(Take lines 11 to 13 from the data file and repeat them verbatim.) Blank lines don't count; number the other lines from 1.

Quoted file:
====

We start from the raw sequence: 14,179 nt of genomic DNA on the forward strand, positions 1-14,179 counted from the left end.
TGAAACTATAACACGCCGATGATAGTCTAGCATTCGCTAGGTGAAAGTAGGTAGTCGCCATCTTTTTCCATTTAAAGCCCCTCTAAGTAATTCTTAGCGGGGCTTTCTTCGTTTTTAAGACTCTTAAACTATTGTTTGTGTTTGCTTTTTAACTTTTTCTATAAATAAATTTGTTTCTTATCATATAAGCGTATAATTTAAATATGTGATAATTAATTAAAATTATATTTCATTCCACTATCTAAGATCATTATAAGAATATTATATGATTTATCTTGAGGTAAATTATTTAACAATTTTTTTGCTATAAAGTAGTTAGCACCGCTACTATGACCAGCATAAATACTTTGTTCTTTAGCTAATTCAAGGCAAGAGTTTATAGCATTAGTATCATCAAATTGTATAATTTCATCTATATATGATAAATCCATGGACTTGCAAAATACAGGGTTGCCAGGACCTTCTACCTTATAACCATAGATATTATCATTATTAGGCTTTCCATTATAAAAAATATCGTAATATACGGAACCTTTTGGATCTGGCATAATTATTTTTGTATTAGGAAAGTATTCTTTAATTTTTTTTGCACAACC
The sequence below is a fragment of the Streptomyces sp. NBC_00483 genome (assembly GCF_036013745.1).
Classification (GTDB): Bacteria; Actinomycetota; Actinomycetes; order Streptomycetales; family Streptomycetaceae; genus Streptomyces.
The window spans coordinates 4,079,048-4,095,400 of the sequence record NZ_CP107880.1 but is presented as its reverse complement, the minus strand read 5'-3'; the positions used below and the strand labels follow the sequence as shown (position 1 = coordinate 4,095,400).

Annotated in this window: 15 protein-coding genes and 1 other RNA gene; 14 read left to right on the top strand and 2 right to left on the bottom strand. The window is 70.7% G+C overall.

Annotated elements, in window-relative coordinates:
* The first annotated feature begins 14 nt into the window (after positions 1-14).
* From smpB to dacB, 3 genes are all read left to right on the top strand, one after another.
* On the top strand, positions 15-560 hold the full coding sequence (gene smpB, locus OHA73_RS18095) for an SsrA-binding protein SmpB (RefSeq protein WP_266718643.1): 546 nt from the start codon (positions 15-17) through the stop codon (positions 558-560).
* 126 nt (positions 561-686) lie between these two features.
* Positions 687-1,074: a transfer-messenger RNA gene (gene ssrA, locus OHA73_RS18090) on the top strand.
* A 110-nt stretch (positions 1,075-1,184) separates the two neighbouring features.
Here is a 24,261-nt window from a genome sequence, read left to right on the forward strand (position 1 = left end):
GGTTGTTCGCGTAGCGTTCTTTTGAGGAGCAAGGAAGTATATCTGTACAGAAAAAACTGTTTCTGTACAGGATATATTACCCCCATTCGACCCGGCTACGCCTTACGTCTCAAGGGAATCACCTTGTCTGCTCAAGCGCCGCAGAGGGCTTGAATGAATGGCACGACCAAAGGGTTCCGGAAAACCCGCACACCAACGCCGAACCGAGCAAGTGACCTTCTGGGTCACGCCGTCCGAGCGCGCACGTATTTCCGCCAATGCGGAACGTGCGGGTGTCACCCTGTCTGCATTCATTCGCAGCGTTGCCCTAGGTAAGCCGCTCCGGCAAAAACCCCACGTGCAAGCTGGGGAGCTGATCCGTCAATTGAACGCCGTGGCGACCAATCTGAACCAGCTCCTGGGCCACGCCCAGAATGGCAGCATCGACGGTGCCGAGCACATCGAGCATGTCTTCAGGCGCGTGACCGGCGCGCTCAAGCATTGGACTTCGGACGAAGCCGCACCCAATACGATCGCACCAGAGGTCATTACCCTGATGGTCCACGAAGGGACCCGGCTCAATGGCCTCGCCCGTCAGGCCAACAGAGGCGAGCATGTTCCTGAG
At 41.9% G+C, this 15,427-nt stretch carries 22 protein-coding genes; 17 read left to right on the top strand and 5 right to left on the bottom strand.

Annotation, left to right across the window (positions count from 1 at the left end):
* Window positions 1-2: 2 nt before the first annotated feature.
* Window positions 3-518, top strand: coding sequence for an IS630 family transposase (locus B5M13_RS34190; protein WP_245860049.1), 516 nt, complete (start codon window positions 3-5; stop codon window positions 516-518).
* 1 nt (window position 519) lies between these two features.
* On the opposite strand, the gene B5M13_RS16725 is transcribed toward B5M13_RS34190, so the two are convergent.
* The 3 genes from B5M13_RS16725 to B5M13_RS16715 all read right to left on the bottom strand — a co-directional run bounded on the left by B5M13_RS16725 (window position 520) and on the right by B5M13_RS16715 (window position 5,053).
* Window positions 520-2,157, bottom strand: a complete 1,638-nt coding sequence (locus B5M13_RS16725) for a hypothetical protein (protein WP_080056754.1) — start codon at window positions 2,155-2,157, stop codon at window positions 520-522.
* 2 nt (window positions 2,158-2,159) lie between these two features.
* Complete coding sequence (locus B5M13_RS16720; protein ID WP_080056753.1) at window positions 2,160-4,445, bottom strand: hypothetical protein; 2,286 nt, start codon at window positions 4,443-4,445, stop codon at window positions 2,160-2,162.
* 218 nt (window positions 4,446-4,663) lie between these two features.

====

* 126 nt (positions 561-686) lie between these two features.
* Positions 687-1,074: a transfer-messenger RNA gene (gene ssrA, locus OHA73_RS18090) on the top strand.
* A 110-nt stretch (positions 1,075-1,184) separates the two neighbouring features.